Moving from regret to remorse

August 4, 2023

This article was originally published in Tom Cummings’s blog, The Liberal Buddhist Review. We thank Tom for his kind permission to repost this article in the SBN website,


For the most part, my daily meditation practice and my engagement with the teachings of Buddhism over the past fifteen years have been of so much value to me that I can hardly imagine what my life would be like without them. However, there was a brief span of time, some six or seven years ago, when the opposite seemed to be true, when it felt as if meditation and Buddhism were actually making my life more difficult.

In order to explain this, I’ll need to plunge into a bit of autobiography, and describe the outsized role that regret had played in my pre-Buddhist life.

Put quite simply, regret was the predominant mood of my entire early adulthood, from the start of my 20s until well into my mid-40s. These years were marked by an unbroken string of transient friendships, unsatisfying relationships, and assorted dead-end jobs. In the Buddhist vernacular that I was not yet familiar with, my day-to-day existence back then was filled with ‘dukkha’.

Deficient in both emotional and mental maturity at the time, I attributed these long dreary decades of dissatisfaction to the undue influence of the Catholic Church, under whose sway I had spent my high school and college years as a seminarian aspiring to the priesthood. Upon leaving the seminary in 1970 (and, not long after, setting aside both Catholicism and its beliefs), I entered adulthood totally bereft of my childhood friends and classmates (all of whom I had foolishly left behind upon entering the seminary eight years before), completely inexperienced in matters of dating and intimacy, and utterly without a clue as to what I should do with the rest of my life.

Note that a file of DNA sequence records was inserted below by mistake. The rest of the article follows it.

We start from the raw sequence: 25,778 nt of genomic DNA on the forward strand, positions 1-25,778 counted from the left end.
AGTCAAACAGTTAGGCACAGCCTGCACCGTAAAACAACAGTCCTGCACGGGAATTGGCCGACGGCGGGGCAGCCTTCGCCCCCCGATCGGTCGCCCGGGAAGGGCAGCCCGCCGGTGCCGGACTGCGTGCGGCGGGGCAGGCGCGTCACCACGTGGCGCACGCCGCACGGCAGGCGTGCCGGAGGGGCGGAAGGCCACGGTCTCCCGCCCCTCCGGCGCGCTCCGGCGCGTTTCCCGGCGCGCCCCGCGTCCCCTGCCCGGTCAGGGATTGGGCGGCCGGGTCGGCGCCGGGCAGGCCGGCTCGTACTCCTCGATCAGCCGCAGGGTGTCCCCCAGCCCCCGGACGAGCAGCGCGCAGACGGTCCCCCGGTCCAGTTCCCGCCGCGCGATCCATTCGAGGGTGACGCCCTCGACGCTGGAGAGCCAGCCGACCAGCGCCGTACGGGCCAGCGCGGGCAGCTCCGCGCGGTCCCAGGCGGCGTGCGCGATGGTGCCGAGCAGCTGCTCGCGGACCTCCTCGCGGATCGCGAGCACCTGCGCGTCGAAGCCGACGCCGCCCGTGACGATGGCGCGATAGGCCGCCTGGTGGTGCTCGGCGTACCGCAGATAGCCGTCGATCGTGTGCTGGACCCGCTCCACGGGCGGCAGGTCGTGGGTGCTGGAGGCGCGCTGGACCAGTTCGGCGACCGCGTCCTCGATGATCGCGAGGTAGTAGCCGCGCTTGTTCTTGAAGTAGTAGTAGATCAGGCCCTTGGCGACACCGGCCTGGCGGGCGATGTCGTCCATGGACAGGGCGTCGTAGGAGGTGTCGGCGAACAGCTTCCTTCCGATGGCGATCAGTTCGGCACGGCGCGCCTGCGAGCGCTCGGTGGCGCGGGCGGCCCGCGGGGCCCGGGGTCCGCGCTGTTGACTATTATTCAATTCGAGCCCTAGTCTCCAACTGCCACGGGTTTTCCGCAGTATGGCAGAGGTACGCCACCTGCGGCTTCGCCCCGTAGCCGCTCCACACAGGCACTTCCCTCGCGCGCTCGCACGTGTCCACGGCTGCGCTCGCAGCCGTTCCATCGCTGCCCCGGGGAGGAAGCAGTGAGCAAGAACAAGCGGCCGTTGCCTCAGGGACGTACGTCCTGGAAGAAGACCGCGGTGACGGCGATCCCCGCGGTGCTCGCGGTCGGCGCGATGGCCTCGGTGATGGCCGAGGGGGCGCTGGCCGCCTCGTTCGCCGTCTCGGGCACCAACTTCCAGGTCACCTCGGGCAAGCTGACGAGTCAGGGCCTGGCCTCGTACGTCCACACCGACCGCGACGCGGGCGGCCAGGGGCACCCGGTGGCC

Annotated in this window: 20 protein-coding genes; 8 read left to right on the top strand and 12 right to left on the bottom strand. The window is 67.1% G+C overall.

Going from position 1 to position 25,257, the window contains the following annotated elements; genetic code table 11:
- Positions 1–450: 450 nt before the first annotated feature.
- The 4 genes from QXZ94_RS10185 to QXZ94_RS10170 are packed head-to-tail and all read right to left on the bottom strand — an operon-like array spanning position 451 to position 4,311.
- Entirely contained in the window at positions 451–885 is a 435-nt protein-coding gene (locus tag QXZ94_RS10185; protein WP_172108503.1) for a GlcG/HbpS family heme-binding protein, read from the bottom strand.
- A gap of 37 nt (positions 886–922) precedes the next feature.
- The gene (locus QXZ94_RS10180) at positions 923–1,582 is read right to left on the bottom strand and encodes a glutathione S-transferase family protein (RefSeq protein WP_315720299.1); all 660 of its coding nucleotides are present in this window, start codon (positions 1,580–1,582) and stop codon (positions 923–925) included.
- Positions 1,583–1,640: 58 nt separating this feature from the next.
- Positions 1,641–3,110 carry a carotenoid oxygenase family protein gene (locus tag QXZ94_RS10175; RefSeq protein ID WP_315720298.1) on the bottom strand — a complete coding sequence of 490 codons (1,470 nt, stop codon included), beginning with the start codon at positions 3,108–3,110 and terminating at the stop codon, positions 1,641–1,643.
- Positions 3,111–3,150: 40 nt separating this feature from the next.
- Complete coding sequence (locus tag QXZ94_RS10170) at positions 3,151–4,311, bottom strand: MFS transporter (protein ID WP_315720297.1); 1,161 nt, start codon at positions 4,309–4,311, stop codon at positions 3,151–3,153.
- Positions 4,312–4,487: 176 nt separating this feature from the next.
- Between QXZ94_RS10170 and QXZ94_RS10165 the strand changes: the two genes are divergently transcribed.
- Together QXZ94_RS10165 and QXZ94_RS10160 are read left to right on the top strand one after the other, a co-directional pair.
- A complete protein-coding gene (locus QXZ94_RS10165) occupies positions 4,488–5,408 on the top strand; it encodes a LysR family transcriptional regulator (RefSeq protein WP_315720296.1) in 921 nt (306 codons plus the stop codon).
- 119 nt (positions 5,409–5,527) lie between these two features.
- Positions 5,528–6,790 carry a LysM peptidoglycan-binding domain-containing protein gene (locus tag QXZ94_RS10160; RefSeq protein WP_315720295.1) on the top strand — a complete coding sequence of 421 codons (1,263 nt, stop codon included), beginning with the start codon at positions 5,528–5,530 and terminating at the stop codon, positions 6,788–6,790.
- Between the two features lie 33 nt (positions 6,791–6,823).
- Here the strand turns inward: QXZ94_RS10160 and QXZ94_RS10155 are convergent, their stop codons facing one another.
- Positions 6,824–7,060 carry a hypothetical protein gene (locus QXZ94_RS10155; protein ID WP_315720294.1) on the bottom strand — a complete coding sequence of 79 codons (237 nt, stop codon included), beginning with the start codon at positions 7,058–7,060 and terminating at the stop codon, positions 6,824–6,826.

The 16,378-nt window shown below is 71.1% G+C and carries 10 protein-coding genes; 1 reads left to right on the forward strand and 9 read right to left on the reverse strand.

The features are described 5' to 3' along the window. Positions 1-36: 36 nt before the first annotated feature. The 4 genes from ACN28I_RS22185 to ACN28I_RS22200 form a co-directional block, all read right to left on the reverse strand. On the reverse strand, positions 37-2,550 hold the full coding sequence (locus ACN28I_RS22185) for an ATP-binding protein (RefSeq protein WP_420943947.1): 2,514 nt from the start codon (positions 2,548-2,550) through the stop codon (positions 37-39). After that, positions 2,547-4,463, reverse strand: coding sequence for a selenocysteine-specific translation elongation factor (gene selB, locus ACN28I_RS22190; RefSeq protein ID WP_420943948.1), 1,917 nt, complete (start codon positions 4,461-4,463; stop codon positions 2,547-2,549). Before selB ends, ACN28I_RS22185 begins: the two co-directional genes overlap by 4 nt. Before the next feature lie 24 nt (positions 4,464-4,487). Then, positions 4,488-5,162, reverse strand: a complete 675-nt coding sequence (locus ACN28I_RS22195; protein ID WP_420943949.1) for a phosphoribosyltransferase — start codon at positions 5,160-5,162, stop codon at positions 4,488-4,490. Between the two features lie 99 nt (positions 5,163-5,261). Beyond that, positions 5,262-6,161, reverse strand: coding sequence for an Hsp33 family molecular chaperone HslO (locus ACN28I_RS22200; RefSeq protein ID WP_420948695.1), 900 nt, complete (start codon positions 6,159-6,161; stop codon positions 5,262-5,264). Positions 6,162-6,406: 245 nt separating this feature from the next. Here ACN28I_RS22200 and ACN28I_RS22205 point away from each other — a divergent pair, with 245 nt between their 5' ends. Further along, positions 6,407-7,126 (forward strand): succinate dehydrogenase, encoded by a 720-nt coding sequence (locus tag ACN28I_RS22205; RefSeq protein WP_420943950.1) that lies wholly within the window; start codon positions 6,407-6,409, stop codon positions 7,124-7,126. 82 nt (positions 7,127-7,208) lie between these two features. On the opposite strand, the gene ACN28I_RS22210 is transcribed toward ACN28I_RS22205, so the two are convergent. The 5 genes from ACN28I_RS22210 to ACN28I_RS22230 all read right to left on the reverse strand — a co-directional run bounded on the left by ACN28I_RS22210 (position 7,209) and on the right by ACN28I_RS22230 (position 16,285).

One of the more unskillful coping mechanisms I adopted in those years was to indulge in a continual stream of ‘if only’ fantasies: How wonderful my life would have been … if only I hadn’t been in the seminary all those years … if only I had attended a co-ed high school where I might have enjoyed normal teen-age dating and party-going … if only I had gained entrance to a respected university where I might have gone on to earn an advanced degree and become a tenured professor … if only, if only.

So much self-justification, so much self-pitying. Once again, using the Buddhist vernacular I still had yet to encounter … so much ‘self’.

By the time I finally did discover Buddhism, sometime around 2008, my life circumstances had changed significantly for the better. I had been happily married for nearly twenty years, our then-14-year-old twins (a son and a daughter) had just begun high school, and I was enjoying a fledgling dual career as a personal coach and a mindfulness blogger.

Yet, despite all the gratification my actual present circumstances were bringing me, those pernicious ‘if only’ fantasies about my imagined past continued to manifest on a very regular basis. I felt hopelessly perplexed by these strange bedfellows in my psyche – deep contentment with a present I hoped would never change, and festering resentments about a past I would have done anything to change.

The beginnings of a breakthrough came one Sunday morning as I attended the weekly session of my meditation group on Manhattan’s upper west side. During his dharma talk, our guiding teacher Allan Lokos, whose chosen topic that week was forgiveness, offered this thought to his listeners … ‘Forgiveness begins with accepting that you can never have a better past.’